We had the good fortune of connecting with Leanna Kaiser and we’ve shared our conversation below.
Hi Leanna, what led you to pursuing a creative path professionally?
I’ve always wanted to be an artist and tried many other jobs but always ended up coming back to art and music and being happiest that way. So I decided to just put all my energy into art.
Alright, so let’s move onto what keeps you busy professionally?
I’m a multidisciplinary artist but work primarily in film/video and music. This includes my own projects, as well as music videos, film scores and videography for other artists as well. I feel very lucky that so far I’ve been able to work with others who’ve allowed me to just create what I want and have sought me out for my own voice. I tend to use a lot of 16mm film, and analog video effects in my video work. I connect more to these formats, and am not super into digital video. It’s too crisp and predictable and I prefer mistakes and texture.
Currently, I’m recording an album which will be released through a label, which has been a goal of mine since I was a teenager. It’s my first solo album and I’m very excited but nervous to show an intimate side of myself to the world, as these songs are simple, guitar and voice based interpretations of my inner life, as opposed to the music I usually share with the world, which is more experimental/synthesizer and loop based. But I think it’s a side of myself that I’m finally ready to share and be proud of.
Being an artist is a challenge, especially the older you get. It’s hard to justify spending time being creative against things that seem more necessary and responsible in life; housework, appointments, jobs. It’s hard to convince yourself art is as important. Especially when our society seems to only value art as branding or marketing tools. As a way to get ahead instead of just be. I think social media is a double edged sword in this regard.
I’ve struggled with severe depression and anxiety since childhood and this often prevents me from focusing on my art, because everything else seems more urgent. It’s been a challenge making myself create art when I don’t “feel” like it and would rather watch reality TV all day. I recently started taking medication for this for the first time in my life, and it’s helped me a lot in my day to day life, but it’s been difficult because our culture elevates tragic artists and art that comes from dark places. I have connected deeply to artists and musicians of this type because I related to them. But most of them died very young or suffered with addiction their whole lives. It’s true, these works from suffering souls is poignant and beautiful and deserve to be elevated, especially when the people making them didn’t get what they needed out of life. But who wants to live like that? After 30+ years it gets old being miserable all the time while being praised for that quality in your work. Now I’m trying to figure out new sources of inspiration. This includes raising awareness about talking about these things. About encouraging people to take medication if it helps them. And not being ashamed or trying to be happy.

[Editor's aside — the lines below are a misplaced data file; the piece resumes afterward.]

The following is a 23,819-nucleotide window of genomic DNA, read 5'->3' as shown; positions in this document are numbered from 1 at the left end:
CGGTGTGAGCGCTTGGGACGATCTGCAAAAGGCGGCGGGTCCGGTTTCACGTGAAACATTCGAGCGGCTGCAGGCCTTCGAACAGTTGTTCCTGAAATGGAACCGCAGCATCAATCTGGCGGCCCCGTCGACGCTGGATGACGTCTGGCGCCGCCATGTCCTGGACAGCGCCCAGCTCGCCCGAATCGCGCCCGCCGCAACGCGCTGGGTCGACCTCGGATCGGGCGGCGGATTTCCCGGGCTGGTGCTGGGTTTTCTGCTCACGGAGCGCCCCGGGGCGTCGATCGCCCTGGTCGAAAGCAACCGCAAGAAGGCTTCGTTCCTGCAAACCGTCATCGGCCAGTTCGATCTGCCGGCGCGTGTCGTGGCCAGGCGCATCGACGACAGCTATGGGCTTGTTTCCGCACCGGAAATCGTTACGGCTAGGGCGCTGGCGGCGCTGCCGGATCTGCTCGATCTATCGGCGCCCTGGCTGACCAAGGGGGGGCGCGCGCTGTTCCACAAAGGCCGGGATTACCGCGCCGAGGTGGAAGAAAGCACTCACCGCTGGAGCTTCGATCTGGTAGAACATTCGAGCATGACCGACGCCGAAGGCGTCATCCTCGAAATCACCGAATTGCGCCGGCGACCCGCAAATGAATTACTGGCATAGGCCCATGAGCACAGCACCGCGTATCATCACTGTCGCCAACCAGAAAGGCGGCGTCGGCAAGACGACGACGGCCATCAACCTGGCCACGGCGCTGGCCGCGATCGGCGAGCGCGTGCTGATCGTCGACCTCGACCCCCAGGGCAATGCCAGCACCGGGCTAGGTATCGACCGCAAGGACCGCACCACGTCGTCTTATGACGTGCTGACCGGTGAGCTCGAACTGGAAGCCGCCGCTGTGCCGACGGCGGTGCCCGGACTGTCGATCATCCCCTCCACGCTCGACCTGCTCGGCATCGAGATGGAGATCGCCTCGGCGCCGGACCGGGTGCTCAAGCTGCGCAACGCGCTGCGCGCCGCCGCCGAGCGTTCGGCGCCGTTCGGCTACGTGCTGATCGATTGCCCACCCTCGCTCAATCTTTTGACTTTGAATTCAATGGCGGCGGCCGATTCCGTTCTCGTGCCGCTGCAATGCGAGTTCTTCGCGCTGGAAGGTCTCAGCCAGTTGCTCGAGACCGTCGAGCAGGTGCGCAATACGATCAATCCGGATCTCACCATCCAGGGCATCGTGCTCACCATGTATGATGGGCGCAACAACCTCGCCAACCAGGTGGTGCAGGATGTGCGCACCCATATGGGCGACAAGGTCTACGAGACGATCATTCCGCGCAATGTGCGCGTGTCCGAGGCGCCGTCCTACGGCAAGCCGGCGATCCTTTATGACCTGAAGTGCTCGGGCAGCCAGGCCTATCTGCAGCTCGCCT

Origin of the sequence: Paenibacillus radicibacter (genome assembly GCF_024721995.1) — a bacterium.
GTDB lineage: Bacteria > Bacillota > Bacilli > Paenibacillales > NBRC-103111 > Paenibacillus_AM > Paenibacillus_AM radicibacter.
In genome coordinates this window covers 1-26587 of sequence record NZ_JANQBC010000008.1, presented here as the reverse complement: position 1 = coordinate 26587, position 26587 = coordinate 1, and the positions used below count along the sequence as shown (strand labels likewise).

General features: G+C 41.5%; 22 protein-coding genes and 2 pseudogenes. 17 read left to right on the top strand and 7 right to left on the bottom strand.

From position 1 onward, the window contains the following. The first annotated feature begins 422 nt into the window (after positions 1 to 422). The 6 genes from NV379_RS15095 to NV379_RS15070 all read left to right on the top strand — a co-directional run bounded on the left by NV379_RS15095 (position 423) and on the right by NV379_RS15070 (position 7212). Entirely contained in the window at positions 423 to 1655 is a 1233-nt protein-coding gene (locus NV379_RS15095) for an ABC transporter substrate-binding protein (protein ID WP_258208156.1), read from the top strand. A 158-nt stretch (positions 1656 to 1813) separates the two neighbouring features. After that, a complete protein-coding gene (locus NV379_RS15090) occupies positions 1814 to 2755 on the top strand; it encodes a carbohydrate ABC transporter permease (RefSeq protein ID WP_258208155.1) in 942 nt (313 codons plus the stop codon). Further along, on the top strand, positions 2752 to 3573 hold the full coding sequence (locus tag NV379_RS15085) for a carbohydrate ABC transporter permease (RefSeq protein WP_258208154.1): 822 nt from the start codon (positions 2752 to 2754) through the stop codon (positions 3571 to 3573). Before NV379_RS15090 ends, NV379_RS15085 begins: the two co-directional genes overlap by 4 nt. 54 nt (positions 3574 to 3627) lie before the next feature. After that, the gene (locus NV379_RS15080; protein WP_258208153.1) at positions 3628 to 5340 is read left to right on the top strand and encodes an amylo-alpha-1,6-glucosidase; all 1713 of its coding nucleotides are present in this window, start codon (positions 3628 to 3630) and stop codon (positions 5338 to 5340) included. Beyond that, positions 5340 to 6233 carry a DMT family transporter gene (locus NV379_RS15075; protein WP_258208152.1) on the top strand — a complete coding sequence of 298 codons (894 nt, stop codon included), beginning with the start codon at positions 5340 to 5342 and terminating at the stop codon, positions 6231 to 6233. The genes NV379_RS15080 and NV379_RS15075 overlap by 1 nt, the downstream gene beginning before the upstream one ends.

If you had a friend visiting you, what are some of the local spots you’d want to take them around to?
Hmm…I would probably say let’s drive up to Big Sur and stay in a cabin for a few days, because that is the most inspirational place to me. I live in Echo Park and love my neighborhood but spend most of my time out in Los Feliz because I love the old Hollywood remnants there. Plus it’s fun to pretend to be rich and important for a few hours.
Shoutout is all about shouting out others who you feel deserve additional recognition and exposure. Who would you like to shoutout?
I would be nowhere without all the support and encouragement from so many people. I would say my mentor at CalArts, Betzy Bromberg, who is an incredible filmmaker and person has helped me so much by always looking out for opportunities for me and pushing me when I was afraid. Also my bandmate, ex, and great friend Andy Kahn who has been by my side since the start of my journey, and always believes in me even more than I believe in myself.